The foraminal canal in the spine is a pathway for the nerve roots to exit the spinal cord. If a degenerative spine condition develops, causing a disc or vertebra to become damaged and protrude into the foraminal canal, foraminal stenosis develops. Foraminal stenosis simply refers to the narrowing of the foraminal canal.
Because this condition is often caused by a degenerative spine condition that develops with the natural aging process of the spine, many people may have foraminal stenosis without ever realizing it. The condition itself does not present any symptoms. However, if a nerve root is caught in the narrowing canal and becomes compressed, symptoms of chronic pain and radiating tingling and numbness in the extremities may occur.
Foraminal stenosis can be aggravated by several situations, including extensive driving. If you have noticed that your pain worsens with long drives or bumpy roads, you should consult your physician to determine a treatment option that fits your needs and lifestyle.
How foraminal stenosis can develop from driving
People who drive for a living, such as long-haul truck drivers, can experience intermittent or chronic neck and back pain caused by foraminal stenosis.
This is because truck drivers endure long periods of whole-body vibrations while on the road. The constant shaking and vibrations along the spine can cause the spine to experience more stress, and can also create more pressure on the impacted nerve root by bumping it into the wall of the foraminal canal with every jolt on the road.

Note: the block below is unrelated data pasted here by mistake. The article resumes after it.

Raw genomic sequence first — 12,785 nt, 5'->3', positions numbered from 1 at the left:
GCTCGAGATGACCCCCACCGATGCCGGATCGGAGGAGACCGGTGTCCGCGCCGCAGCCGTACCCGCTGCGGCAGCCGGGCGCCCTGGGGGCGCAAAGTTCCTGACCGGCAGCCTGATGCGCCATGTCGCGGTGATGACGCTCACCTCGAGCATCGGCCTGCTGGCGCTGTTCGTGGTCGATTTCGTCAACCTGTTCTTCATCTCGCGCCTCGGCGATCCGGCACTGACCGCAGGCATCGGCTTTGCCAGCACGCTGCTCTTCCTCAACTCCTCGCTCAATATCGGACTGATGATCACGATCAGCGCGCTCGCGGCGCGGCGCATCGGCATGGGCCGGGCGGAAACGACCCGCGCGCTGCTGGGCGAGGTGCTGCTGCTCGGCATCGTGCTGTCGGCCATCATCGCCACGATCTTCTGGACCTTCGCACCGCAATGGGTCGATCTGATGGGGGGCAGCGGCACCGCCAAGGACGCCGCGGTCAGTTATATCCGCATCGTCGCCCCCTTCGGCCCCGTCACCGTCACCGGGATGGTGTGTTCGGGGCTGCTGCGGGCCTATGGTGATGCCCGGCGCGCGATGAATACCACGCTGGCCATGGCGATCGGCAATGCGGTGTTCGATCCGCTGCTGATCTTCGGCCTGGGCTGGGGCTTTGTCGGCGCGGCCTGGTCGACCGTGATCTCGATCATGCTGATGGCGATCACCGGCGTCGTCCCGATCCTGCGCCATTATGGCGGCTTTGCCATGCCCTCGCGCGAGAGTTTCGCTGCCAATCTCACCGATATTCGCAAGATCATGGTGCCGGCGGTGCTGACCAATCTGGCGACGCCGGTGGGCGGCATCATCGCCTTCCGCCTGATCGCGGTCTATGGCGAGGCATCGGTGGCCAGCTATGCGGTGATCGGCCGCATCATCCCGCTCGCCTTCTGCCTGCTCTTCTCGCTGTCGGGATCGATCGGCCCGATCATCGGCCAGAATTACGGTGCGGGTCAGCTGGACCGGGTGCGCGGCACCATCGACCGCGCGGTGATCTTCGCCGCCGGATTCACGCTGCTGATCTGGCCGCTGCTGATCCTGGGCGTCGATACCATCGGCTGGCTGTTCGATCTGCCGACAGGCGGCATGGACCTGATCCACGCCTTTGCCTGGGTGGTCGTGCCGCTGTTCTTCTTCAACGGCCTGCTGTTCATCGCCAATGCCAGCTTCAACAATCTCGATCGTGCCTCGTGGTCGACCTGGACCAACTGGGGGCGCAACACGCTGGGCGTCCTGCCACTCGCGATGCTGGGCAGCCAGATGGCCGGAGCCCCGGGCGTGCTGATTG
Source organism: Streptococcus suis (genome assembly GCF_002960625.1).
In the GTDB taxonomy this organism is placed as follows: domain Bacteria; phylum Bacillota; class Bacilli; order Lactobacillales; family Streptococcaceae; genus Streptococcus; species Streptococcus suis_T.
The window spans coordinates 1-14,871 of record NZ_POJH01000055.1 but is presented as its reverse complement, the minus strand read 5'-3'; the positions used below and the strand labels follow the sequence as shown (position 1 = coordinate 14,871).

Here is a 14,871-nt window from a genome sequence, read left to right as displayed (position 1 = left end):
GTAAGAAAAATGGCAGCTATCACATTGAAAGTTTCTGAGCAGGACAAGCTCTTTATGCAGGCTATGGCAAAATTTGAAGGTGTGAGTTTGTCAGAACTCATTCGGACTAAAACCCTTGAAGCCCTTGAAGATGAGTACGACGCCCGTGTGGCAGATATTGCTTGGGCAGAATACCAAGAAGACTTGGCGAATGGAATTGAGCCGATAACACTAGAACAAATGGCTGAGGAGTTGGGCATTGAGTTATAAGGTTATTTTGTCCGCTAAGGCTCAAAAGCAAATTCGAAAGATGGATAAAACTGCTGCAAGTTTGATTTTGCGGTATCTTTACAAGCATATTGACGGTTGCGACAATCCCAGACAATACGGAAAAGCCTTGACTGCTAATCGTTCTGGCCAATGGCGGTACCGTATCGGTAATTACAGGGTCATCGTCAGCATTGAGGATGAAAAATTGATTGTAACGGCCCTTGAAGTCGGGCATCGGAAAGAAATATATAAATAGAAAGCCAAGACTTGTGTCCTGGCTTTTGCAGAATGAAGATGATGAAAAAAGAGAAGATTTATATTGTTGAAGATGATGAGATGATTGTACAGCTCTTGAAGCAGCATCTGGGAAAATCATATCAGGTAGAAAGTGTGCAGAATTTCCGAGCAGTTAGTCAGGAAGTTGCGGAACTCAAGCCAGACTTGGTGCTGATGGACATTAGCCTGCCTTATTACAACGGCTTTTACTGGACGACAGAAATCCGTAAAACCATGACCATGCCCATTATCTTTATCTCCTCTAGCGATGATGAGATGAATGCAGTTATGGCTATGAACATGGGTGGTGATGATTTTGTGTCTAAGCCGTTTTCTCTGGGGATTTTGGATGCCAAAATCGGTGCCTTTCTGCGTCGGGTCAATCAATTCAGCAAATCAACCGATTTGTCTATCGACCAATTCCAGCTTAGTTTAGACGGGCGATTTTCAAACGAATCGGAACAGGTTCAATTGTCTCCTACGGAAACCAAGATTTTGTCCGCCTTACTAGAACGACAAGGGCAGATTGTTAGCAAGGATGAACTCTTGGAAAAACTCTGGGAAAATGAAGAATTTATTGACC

The discs in your spine act as shock absorbers for the spine, cushioning the vertebrae and stabilizing the spine during movement. Repetitive vibrations can cause the discs to weaken and break down faster than normal. A bulging or herniated disc could develop, causing the spine to move out of normal alignment and create a narrowed space in the foraminal canal, resulting in foraminal stenosis.
Additionally, when vertebrae are jostled repeatedly, cartilage in the spine can experience more rapid wear and tear. Once cartilage has worn away, the vertebrae may rub against each other, which can be further irritated by vibrations. As a result, conditions like spinal arthritis, bone spurs and inflamed ligaments may develop and could contribute to foraminal stenosis.
Treatment for foraminal stenosis
Consult your physician about the treatment options available to you to reduce the stress and pain in your neck or back from foraminal stenosis.
Your physician will most likely recommend that you undergo conservative therapy first to reduce your pain and symptoms. For many patients with foraminal stenosis, nonsurgical treatment offers effective and lasting pain relief and does not disrupt their daily lives.
However, if conservative treatment has not provided pain relief after several months, you should contact our team at USA Spine Care to learn about minimally invasive procedures that are safer and effective than traditional open back surgery.
For more information, contact USA Spine Care.